Congress shall make no law respecting an establishment of religion, or prohibiting the free exercise thereof; or abridging the freedom of speech, or of the press; or the right of the people peaceably to assemble, and to petition the Government for a redress of grievances.
Madison’s original proposal for a bill of rights provision concerning religion read:
The civil rights of none shall be abridged on account of religious belief or worship, nor shall any national religion be established, nor shall the full and equal rights of conscience be in any manner, or on any pretence, infringed.1 The language was altered in the House to read:
Congress shall make no law establishing religion, or to prevent the free exercise thereof, or to infringe the rights of conscience.2 In the Senate, the section adopted read:
Congress shall make no law establishing articles of faith, or a mode of worship, or prohibiting the free exercise of religion. . . .3 It was in the conference committee of the two bodies, chaired by Madison, that the present language was written with its somewhat more indefinite
respecting phraseology.4 Debate in Congress lends little assistance in interpreting the religion clauses; Madison’s position, as well as that of Jefferson, who influenced him, is fairly clear,5 but the intent, insofar as there was one, of the others in Congress who voted for the language and those in the states who voted to ratify is subject to speculation.
The explication of the religion clauses by scholars in the nineteenth century gave a restrained sense of their meaning. Story, who thought that
the right of a society or government to interfere in matters of religion will hardly be contested by any persons, who believe that piety, religion, and morality are intimately connected with the well being of the state, and indispensable to the administration of civil justice,6 looked upon the prohibition simply as an exclusion from the Federal Government of all power to act upon the subject.
The situation . . . of the different states equally proclaimed the policy, as well as the necessity of such an exclusion. In some of the states, episcopalians constituted the predominant sect; in others presbyterians; in others, congregationalists; in others, quakers; and in others again, there was a close numerical rivalry among contending sects. It was impossible, that there should not arise perpetual strife and perpetual jealousy on the subject of ecclesiastical ascendancy, if the national government were left free to create a religious establishment. The only security was in extirpating the power. But this alone would have been an imperfect security, if it had not been followed up by a declaration of the right of the free exercise of religion, and a prohibition (as we have seen) of all religious tests. Thus, the whole power over the subject of religion is left exclusively to the state governments, to be acted upon according to their own sense of justice, and the state constitutions; and the Catholic and the Protestant, the Calvinist and the Arminian, the Jew and the Infidel, may sit down at the common table of the national councils, without any inquisition into their faith, or mode of worship.7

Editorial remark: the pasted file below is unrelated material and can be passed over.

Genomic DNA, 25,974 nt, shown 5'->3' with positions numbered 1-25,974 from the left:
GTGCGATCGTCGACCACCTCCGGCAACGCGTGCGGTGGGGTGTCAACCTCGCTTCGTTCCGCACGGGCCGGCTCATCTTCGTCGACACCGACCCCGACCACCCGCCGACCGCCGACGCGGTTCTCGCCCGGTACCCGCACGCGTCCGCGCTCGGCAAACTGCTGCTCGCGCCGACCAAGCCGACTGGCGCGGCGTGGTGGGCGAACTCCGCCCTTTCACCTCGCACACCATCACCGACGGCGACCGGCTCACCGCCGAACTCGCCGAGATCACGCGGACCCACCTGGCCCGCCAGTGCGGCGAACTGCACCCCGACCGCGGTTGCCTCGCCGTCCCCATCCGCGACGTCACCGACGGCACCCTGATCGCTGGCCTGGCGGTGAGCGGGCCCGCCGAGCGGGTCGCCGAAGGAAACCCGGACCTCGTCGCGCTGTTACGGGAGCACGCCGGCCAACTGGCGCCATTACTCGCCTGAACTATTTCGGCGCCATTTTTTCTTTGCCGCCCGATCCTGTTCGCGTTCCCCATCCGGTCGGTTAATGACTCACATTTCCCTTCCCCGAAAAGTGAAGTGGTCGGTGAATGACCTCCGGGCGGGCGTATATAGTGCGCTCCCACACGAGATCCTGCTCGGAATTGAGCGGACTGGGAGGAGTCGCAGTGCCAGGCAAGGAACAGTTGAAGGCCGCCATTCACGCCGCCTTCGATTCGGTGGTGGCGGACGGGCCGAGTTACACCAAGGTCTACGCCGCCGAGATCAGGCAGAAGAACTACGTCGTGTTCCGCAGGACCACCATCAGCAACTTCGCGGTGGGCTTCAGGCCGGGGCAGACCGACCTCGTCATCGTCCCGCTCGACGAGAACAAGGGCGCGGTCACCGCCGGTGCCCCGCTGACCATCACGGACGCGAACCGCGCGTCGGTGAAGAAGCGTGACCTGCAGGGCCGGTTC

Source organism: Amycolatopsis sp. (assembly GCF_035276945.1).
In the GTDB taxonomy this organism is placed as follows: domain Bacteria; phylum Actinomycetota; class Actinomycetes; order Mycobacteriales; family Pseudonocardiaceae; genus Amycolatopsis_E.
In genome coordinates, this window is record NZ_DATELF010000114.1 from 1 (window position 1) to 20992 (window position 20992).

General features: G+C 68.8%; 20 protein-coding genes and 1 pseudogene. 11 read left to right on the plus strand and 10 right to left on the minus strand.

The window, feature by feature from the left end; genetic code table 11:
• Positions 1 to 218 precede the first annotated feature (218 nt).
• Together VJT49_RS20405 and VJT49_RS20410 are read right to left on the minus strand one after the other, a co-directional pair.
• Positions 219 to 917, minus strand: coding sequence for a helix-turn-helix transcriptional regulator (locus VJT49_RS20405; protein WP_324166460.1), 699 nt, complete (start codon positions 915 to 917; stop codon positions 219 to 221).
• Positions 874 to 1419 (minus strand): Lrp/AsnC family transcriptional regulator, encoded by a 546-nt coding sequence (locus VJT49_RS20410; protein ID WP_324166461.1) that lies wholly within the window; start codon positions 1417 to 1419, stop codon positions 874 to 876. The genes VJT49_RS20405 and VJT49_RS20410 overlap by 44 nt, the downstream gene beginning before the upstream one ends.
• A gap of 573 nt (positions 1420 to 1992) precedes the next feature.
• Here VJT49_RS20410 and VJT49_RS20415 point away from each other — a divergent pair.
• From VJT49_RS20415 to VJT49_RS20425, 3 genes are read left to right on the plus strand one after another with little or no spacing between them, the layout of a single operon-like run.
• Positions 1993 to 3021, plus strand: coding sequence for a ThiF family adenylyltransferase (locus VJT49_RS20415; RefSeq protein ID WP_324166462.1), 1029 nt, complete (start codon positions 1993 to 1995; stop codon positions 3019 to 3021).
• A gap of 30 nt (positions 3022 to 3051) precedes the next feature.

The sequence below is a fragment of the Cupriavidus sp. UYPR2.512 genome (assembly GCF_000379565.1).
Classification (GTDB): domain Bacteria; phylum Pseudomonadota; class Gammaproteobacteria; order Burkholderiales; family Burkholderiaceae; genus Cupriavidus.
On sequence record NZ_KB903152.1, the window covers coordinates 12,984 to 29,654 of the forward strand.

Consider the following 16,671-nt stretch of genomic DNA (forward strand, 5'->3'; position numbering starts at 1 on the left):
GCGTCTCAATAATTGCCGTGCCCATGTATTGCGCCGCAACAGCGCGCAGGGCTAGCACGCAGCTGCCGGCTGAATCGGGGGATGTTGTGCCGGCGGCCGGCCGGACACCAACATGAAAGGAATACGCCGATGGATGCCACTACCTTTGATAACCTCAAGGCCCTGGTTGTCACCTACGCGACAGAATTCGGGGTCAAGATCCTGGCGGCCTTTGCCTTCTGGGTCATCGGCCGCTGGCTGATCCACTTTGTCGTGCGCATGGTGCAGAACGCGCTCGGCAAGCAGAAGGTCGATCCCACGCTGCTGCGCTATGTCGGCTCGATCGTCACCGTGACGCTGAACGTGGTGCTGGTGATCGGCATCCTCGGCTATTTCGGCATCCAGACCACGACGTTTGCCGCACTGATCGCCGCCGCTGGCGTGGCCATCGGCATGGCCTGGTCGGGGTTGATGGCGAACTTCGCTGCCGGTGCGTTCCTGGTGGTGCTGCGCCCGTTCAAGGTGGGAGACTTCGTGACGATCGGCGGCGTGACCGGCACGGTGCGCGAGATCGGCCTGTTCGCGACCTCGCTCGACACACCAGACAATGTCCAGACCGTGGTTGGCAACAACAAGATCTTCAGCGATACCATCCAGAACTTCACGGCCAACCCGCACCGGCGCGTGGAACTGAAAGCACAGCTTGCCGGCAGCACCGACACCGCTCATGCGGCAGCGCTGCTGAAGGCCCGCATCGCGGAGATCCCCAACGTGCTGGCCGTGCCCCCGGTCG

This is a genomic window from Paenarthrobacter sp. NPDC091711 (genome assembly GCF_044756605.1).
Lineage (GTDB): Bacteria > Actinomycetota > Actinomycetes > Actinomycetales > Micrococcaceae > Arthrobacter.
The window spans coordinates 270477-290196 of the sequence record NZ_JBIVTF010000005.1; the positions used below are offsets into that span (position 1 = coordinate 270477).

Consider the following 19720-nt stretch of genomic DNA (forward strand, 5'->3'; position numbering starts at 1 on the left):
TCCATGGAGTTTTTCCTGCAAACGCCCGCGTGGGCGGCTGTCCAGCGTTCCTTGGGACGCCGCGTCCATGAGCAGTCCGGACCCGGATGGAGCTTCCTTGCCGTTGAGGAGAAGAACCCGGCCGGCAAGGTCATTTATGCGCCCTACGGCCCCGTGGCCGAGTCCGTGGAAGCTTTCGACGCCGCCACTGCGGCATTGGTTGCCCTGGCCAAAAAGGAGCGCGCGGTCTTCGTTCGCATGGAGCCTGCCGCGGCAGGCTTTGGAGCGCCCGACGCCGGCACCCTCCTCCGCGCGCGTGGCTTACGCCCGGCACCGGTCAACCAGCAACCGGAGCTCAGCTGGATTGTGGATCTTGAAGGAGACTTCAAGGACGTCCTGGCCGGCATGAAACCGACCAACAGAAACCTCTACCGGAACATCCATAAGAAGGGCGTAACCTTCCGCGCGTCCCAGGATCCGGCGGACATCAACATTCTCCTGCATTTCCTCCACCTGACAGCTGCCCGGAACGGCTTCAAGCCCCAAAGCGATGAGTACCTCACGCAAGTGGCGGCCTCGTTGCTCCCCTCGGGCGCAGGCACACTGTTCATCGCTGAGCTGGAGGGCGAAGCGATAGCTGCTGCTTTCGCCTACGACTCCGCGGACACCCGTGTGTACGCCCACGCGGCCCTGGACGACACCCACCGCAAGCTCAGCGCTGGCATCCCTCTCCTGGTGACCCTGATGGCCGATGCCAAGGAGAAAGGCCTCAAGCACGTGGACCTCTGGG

Probably, Story also wrote,
at the time of the adoption of the constitution and of the amendment to it, now under consideration, the general, if not the universal, sentiment in America was, that Christianity ought to receive encouragement from the state, so far as was not incompatible with the private rights of conscience, and the freedom of religious worship. An attempt to level all religions, and to make it a matter of state policy to hold all in utter indifference, would have created universal disapprobation, if not universal indignation.8 The object, then, of the religion clauses in this view was not to prevent general governmental encouragement of religion, of Christianity, but to prevent religious persecution and to prevent a national establishment.9
Not until the Supreme Court held the religion clauses applicable to the states in the 1940s10 did it have much opportunity to interpret them. But it quickly gave them a broad construction. In Everson v. Board of Education,11 the Court, without dissent on this point, declared that the Establishment Clause forbids not only practices that
aid one religion or
prefer one religion over another, but also those that
aid all religions. With respect to the Free Exercise Clause, it asserted in Wisconsin v. Yoder12 that
only those interests of the highest order and those not otherwise served can overbalance legitimate claims to the free exercise of religion.
More recent decisions, however, evidence a narrower interpretation of the religion clauses. Indeed, in Employment Division, Oregon Department of Human Resources v. Smith13 the Court abandoned its earlier view and held that the Free Exercise Clause never
relieve[s] an individual of the obligation to comply with a ‘valid and neutral law of general applicability.’ On the Establishment Clause the Court has not wholly repudiated its previous holdings, but recent decisions have evidenced a greater sympathy for the view that the clause bars
preferential governmental promotion of some religions but allows governmental promotion of all religion in general.14 Nonetheless, the Court remains sharply split on how to interpret both clauses.